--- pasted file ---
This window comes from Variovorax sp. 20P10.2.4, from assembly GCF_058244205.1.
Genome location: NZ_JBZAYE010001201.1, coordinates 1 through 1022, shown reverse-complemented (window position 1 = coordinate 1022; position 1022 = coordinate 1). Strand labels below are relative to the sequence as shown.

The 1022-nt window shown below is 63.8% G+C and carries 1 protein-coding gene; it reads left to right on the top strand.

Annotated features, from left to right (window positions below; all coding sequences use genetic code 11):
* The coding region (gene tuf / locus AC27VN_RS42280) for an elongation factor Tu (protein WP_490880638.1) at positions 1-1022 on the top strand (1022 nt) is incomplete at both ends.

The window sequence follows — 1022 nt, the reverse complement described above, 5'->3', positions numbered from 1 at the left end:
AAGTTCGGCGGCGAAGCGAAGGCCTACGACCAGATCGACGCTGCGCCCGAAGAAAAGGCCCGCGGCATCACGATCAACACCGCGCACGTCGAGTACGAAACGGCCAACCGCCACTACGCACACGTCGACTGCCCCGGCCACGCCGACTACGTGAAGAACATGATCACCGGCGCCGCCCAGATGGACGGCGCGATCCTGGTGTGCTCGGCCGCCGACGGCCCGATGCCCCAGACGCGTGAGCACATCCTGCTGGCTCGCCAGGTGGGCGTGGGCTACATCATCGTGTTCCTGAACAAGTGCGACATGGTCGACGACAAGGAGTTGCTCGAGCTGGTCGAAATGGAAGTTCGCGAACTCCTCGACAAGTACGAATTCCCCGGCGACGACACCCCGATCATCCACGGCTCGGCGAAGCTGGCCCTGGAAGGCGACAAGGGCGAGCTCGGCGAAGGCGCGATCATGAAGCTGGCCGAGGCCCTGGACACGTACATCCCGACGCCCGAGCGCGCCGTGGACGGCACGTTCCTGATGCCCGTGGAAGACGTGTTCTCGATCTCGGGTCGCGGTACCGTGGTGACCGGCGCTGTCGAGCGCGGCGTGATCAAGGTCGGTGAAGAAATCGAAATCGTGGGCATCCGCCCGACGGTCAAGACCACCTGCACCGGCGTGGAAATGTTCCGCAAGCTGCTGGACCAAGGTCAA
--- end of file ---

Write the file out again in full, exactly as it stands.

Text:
This window comes from Variovorax sp. 20P10.2.4, from assembly GCF_058244205.1.
Genome location: NZ_JBZAYE010001201.1, coordinates 1 through 1022, shown reverse-complemented (window position 1 = coordinate 1022; position 1022 = coordinate 1). Strand labels below are relative to the sequence as shown.

The 1022-nt window shown below is 63.8% G+C and carries 1 protein-coding gene; it reads left to right on the top strand.

Annotated features, from left to right (window positions below; all coding sequences use genetic code 11):
* The coding region (gene tuf / locus AC27VN_RS42280) for an elongation factor Tu (protein WP_490880638.1) at positions 1-1022 on the top strand (1022 nt) is incomplete at both ends.

The window sequence follows — 1022 nt, the reverse complement described above, 5'->3', positions numbered from 1 at the left end:
AAGTTCGGCGGCGAAGCGAAGGCCTACGACCAGATCGACGCTGCGCCCGAAGAAAAGGCCCGCGGCATCACGATCAACACCGCGCACGTCGAGTACGAAACGGCCAACCGCCACTACGCACACGTCGACTGCCCCGGCCACGCCGACTACGTGAAGAACATGATCACCGGCGCCGCCCAGATGGACGGCGCGATCCTGGTGTGCTCGGCCGCCGACGGCCCGATGCCCCAGACGCGTGAGCACATCCTGCTGGCTCGCCAGGTGGGCGTGGGCTACATCATCGTGTTCCTGAACAAGTGCGACATGGTCGACGACAAGGAGTTGCTCGAGCTGGTCGAAATGGAAGTTCGCGAACTCCTCGACAAGTACGAATTCCCCGGCGACGACACCCCGATCATCCACGGCTCGGCGAAGCTGGCCCTGGAAGGCGACAAGGGCGAGCTCGGCGAAGGCGCGATCATGAAGCTGGCCGAGGCCCTGGACACGTACATCCCGACGCCCGAGCGCGCCGTGGACGGCACGTTCCTGATGCCCGTGGAAGACGTGTTCTCGATCTCGGGTCGCGGTACCGTGGTGACCGGCGCTGTCGAGCGCGGCGTGATCAAGGTCGGTGAAGAAATCGAAATCGTGGGCATCCGCCCGACGGTCAAGACCACCTGCACCGGCGTGGAAATGTTCCGCAAGCTGCTGGACCAAGGTCAA